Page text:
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liliya woland
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I have a servlet SendMail working fine. I have it on Tomcat in WEB-INF/classes and the only way I can call it in my jsp pages (located also on Tomcat)is by using full path "http://myserver:8080/myJSPfolder/SendMail".
I know this is not a java related issue, but could someone please tell me what why can't I use a relative path?
 
Bear Bibeault
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Becasue the servlet's path has nothing to do with the file system. You can use a relative path, but it must be relative to the server, not the current URL.

E.g.

/contextPath/whatever/thisorthat.jsp
 
liliya woland
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So, why then I can refer to a jsp page using "/myjspsInWebapps/somefolder/file.jsp", but can't refer to a servlet in a file.jsp by "/servlet/MyServlet"?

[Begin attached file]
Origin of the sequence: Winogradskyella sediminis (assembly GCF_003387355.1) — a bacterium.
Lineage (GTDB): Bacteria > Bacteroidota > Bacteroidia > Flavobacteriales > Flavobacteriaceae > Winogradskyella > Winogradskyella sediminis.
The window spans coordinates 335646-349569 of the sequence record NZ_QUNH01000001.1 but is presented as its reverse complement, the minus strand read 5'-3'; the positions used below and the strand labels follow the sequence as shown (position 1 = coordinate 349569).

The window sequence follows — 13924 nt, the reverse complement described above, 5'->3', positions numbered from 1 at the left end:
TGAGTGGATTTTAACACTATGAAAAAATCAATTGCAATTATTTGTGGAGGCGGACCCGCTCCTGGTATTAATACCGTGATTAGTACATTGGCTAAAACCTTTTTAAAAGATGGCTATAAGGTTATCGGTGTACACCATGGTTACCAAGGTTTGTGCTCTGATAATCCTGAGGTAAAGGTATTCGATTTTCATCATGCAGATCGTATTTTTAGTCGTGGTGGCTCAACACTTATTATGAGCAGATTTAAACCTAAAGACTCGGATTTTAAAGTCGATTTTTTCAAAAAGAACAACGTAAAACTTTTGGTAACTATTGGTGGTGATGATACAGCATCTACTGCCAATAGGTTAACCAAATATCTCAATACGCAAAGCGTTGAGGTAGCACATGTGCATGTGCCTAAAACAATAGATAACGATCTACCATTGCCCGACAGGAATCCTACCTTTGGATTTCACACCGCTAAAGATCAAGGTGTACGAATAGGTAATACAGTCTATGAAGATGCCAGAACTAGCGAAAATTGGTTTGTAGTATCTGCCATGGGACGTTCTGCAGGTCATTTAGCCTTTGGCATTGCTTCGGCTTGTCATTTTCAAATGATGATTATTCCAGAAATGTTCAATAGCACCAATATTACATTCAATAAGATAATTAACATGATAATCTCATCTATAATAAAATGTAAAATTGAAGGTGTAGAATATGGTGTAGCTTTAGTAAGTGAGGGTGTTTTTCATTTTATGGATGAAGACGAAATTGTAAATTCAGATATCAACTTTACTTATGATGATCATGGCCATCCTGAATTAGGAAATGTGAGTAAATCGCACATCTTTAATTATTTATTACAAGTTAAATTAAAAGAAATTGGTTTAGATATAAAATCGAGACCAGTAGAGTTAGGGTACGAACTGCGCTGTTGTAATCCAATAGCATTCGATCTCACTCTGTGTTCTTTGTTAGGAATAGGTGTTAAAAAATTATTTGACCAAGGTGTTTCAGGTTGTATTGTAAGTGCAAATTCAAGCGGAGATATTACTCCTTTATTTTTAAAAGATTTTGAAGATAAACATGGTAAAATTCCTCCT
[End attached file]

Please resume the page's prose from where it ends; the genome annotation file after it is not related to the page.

I'd like to be able to use a path "/servlet/MyServlet" and not
"http://myserver:8080/myjspsInWebapps/MyServlet".
 
Bear Bibeault
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You can refer to any resource, be it a JSP or a servlet, using server-relative addressing as shown.

The exception is when doing an internal reference, such as a forward, you would need to drop the context path (making it a context-relative reference).
 
Ben Souther
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The physical location of a servlet class file has nothing to do with any of the URL mappings.
The container automatically generates mappings for JSP pages to make them appear to behave more like static HTML pages.

Further, webapps can be deployed as either exploded directory systems or from a war file directly. If you're container is deploying from an exploded file system, you can use java.lang.String)" target="_blank" rel="nofollow">ServletContext.getRealPath(path to resource relative to context root) to find the file system path to your resource. If you are deploying from a packed war file, you can't even do that.
 
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